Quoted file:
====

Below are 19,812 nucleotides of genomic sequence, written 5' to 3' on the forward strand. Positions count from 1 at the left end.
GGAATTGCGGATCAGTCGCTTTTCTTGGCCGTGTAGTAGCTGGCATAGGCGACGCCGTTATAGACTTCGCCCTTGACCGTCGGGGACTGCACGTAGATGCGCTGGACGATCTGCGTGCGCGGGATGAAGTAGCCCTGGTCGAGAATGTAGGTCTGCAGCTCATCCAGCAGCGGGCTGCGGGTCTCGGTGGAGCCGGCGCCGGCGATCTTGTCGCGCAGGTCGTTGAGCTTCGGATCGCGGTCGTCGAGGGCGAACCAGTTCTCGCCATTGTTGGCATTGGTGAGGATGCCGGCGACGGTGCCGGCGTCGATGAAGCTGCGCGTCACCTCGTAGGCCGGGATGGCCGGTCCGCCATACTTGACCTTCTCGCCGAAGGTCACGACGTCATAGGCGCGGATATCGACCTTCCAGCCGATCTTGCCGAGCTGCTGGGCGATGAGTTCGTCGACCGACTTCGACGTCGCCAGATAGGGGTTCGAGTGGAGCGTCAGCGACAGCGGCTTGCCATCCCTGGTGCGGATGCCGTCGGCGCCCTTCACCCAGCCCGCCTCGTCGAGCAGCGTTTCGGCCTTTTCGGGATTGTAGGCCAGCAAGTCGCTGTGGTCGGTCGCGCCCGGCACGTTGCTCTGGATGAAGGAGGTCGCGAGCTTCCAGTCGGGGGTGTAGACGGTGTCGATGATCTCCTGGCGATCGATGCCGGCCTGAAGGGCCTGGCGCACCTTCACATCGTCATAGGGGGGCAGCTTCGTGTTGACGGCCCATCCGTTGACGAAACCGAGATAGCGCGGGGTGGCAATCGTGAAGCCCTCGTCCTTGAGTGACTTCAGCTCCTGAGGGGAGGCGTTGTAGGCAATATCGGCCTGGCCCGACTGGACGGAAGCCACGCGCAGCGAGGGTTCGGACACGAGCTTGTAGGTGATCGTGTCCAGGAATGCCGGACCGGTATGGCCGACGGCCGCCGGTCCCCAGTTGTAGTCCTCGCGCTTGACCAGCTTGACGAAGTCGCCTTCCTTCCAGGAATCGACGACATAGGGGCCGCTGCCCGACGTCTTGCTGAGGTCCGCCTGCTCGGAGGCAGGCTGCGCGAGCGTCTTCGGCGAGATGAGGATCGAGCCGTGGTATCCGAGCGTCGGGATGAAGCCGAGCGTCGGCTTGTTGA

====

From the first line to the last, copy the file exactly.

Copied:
Below are 19,812 nucleotides of genomic sequence, written 5' to 3' on the forward strand. Positions count from 1 at the left end.
GGAATTGCGGATCAGTCGCTTTTCTTGGCCGTGTAGTAGCTGGCATAGGCGACGCCGTTATAGACTTCGCCCTTGACCGTCGGGGACTGCACGTAGATGCGCTGGACGATCTGCGTGCGCGGGATGAAGTAGCCCTGGTCGAGAATGTAGGTCTGCAGCTCATCCAGCAGCGGGCTGCGGGTCTCGGTGGAGCCGGCGCCGGCGATCTTGTCGCGCAGGTCGTTGAGCTTCGGATCGCGGTCGTCGAGGGCGAACCAGTTCTCGCCATTGTTGGCATTGGTGAGGATGCCGGCGACGGTGCCGGCGTCGATGAAGCTGCGCGTCACCTCGTAGGCCGGGATGGCCGGTCCGCCATACTTGACCTTCTCGCCGAAGGTCACGACGTCATAGGCGCGGATATCGACCTTCCAGCCGATCTTGCCGAGCTGCTGGGCGATGAGTTCGTCGACCGACTTCGACGTCGCCAGATAGGGGTTCGAGTGGAGCGTCAGCGACAGCGGCTTGCCATCCCTGGTGCGGATGCCGTCGGCGCCCTTCACCCAGCCCGCCTCGTCGAGCAGCGTTTCGGCCTTTTCGGGATTGTAGGCCAGCAAGTCGCTGTGGTCGGTCGCGCCCGGCACGTTGCTCTGGATGAAGGAGGTCGCGAGCTTCCAGTCGGGGGTGTAGACGGTGTCGATGATCTCCTGGCGATCGATGCCGGCCTGAAGGGCCTGGCGCACCTTCACATCGTCATAGGGGGGCAGCTTCGTGTTGACGGCCCATCCGTTGACGAAACCGAGATAGCGCGGGGTGGCAATCGTGAAGCCCTCGTCCTTGAGTGACTTCAGCTCCTGAGGGGAGGCGTTGTAGGCAATATCGGCCTGGCCCGACTGGACGGAAGCCACGCGCAGCGAGGGTTCGGACACGAGCTTGTAGGTGATCGTGTCCAGGAATGCCGGACCGGTATGGCCGACGGCCGCCGGTCCCCAGTTGTAGTCCTCGCGCTTGACCAGCTTGACGAAGTCGCCTTCCTTCCAGGAATCGACGACATAGGGGCCGCTGCCCGACGTCTTGCTGAGGTCCGCCTGCTCGGAGGCAGGCTGCGCGAGCGTCTTCGGCGAGATGAGGATCGAGCCGTGGTATCCGAGCGTCGGGATGAAGCCGAGCGTCGGCTTGTTGA